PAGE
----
Vado → 1.70 → Cervera de Pisuerga → 8.20km → Cantoral de la Peña

Altitude
996
To end of camino
282.80
ATM
Yes
Bar
Yes
Bus
Yes
Correos
Yes
Grocery
Yes
Pharmacy
Yes
Restaurant
Yes

Cervera de Pisuerga is a nice little town, good restaurants, cafés on the square, a supermarket or two.

The Road

Day 9. Cervera de Pisuerga to Guardo (39 km)

A. Cervera de Pisuerga to Tarilonte de la Peña (20 km).
B. Tarilonte de Pisuerga to Guardo (19)

The 39 to Guardo is obviously a very long day. It starts with a short ascent to an abandoned mine.
From the mine, I was glad to have my GPS. After you descend to the first town, there is a lot of flat, off-road walking with the very pretty Monte Palentina in your sights. It is really a very nice walk, lots of wide open spaces with mountains in the distance.

I know that some have just stayed on the road, the CL-626, but that would be much less pleasant IMO and not much shorter. The camino really takes you through some little villages that time has forgotten ... if only there were a café-bar or two! I remember a very welcome rest in Santibañez de la Peña, about 12 before Guardo, cold drink, nice people. @alansykes reports that the Bar Mylo in Santibañez has rooms, so that would be a 27 km day. I think a phone call ahead would be reasonable — 979 86 02 94

When I walked by myself in 2014 I stayed in Guardo in the Real Hotel. The second time, we stayed in the albergue, which is great. Wonderful hospitalero. The albergue takes in a lot of groups, but they are used to having Olvidado pilgrims. We coincided with a group of mountain bikers and enjoyed the interaction, but I imagine it could get noisy. Both the albergue and the Real Hotel are outside of the center and up a hill, at least 1.5 km away. So bring anything you need with you unless you fancy walking back down. If you are going to take the “old” route to Puente Almuhey, these places are right on the Camino. If you want to take the Caminayo mountain alternative, you will have to go back down and through the center of town to get on that route.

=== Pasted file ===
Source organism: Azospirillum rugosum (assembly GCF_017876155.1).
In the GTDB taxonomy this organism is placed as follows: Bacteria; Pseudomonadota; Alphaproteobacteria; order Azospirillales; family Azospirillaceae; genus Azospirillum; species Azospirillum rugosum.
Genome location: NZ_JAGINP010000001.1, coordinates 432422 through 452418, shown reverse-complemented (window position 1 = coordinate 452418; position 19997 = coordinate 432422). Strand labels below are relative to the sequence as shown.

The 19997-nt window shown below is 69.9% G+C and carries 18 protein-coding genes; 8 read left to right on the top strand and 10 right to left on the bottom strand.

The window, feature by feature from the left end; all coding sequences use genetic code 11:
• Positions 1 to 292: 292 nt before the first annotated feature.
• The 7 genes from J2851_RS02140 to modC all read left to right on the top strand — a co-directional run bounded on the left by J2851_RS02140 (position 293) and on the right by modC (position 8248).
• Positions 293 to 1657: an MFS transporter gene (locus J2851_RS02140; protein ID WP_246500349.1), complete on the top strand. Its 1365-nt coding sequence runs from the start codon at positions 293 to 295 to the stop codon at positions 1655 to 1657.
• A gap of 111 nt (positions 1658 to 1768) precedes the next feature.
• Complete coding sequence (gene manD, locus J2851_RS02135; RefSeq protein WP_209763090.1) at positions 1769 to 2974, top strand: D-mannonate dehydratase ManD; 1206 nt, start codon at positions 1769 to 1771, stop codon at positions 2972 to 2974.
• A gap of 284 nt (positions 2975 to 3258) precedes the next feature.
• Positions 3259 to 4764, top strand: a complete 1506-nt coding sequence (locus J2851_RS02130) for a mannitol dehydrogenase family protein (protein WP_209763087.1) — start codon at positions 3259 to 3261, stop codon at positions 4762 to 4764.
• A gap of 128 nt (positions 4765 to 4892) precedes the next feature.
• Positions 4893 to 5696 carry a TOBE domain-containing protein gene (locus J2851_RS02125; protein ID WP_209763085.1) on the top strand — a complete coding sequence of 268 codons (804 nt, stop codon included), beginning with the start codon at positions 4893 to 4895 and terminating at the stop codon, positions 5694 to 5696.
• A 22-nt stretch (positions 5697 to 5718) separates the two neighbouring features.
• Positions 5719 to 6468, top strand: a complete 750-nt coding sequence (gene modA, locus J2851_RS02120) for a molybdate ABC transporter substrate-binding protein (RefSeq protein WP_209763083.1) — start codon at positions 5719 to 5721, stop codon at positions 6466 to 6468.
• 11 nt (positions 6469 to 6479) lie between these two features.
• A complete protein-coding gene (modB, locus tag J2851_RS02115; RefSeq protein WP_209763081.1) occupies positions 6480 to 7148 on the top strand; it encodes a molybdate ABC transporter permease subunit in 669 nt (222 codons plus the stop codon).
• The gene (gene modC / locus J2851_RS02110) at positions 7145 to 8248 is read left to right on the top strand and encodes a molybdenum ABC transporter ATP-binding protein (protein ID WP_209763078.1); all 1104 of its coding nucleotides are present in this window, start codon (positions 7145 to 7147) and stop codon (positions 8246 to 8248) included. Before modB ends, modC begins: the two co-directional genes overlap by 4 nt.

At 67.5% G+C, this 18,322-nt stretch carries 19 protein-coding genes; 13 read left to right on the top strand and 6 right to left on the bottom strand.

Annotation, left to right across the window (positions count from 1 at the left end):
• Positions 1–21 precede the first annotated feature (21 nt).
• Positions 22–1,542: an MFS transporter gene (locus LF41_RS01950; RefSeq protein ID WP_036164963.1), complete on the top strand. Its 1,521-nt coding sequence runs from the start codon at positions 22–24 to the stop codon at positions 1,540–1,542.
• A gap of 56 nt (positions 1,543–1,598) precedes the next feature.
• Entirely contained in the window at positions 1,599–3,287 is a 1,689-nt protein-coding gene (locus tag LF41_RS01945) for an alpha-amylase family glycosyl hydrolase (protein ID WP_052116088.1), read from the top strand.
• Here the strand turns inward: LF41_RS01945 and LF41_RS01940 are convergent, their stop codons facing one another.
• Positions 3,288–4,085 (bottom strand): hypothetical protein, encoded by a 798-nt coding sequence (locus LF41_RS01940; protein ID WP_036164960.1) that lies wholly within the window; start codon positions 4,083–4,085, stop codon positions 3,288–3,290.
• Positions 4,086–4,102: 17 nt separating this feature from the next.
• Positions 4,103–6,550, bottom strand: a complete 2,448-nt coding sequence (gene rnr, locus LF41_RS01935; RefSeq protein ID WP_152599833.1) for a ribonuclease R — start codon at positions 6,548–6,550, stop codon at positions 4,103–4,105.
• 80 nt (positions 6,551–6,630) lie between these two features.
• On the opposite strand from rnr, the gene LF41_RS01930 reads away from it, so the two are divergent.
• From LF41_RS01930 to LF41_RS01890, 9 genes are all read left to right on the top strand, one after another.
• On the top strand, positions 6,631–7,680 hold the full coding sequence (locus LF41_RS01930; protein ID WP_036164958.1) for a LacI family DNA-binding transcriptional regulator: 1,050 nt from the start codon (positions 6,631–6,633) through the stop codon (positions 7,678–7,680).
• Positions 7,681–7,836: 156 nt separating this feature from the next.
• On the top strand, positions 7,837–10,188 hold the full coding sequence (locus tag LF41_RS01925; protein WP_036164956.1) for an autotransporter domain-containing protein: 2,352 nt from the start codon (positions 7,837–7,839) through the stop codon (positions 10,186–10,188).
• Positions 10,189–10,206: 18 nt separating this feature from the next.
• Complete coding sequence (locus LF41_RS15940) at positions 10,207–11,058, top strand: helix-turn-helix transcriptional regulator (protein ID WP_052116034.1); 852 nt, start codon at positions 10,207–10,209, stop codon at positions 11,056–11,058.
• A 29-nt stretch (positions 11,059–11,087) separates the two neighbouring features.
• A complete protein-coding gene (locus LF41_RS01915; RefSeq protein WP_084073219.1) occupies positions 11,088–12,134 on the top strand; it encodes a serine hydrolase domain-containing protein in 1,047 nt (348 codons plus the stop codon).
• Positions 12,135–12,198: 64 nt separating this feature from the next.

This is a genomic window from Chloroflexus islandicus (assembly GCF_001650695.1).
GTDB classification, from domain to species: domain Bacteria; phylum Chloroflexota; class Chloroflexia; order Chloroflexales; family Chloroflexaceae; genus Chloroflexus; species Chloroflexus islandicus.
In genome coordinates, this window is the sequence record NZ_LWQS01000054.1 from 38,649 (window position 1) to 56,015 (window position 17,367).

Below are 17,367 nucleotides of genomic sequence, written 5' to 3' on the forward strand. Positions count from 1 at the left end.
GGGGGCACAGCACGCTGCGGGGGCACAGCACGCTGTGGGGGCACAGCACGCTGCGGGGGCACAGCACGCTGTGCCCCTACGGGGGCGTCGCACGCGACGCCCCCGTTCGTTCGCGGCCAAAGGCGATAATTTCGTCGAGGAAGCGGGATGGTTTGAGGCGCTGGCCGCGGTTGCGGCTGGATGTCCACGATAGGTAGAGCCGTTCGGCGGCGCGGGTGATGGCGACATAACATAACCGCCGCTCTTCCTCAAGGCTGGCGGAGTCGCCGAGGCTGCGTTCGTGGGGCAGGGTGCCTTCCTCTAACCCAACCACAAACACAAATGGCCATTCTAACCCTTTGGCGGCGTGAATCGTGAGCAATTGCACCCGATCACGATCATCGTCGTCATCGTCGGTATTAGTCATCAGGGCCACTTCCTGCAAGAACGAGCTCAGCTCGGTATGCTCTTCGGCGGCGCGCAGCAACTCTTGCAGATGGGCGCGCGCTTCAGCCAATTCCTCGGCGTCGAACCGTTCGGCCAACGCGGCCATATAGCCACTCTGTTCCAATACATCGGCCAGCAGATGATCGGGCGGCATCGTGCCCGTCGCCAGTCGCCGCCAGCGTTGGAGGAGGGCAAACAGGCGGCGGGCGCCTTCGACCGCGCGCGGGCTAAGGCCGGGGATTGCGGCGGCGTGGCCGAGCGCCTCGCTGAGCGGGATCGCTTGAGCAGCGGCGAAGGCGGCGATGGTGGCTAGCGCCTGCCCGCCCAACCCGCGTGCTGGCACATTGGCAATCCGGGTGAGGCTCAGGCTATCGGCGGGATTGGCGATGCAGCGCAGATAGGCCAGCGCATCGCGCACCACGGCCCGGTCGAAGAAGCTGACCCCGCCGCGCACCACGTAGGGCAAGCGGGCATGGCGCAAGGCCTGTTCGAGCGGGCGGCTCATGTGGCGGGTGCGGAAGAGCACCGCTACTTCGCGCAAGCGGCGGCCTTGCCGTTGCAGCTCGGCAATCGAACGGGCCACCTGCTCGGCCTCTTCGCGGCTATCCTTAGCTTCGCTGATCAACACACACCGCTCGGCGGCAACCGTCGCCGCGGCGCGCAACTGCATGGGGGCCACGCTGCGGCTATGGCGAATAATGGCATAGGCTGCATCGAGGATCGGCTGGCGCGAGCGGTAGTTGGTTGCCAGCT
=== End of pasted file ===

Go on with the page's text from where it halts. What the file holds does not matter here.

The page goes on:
As I look back on my notes, I remember one of those very wonderful camino moments on my first trip through Guardo. I arrived alone dragging my feet. It was a weekend, late afternoon, and I wasn’t sure where I was going to sleep, because a small hotel on the outskirts was full. I saw the ayuntamiento door was open, which surprised me, but I went inside. I heard some voices far in the back and scared the two cleaning people out of their skins when I came upon them and said hola. They then took it upon themselves to find me a place to stay, surely not in their job description. It occurred to me that I got much better treatment from the cleaning staff in this Ayuntamiento than I have gotten in others from the officials in charge. They were so sweet.

SHORTER STAGES
For many 40 km is too long. You can pretty precisely cut it in half with a stop in Tarilonte de la Peña, where there is a small hotel rural, El Yunque. According to the website, the hotel may let you use their kitchen. It is a very small town/village, I remember a nice rest outside the pretty church. A bar is open only May-Sept, 1-3 and 7-10 (sounds like the summer hours when all the Spaniards go home to “their pueblos.” They also own the Casa Rural El Encinar. Stopping in Tarilonte gives you two 20 km days. I am not sure which churches are pictured below, though they are definitely on this day’s walk, but one of them is surely Tarilonte!

So it seems like there are multiple good ways to break up the 40 kms. Once again, we have busted the myth of unavoidably long stages on the Olvidado.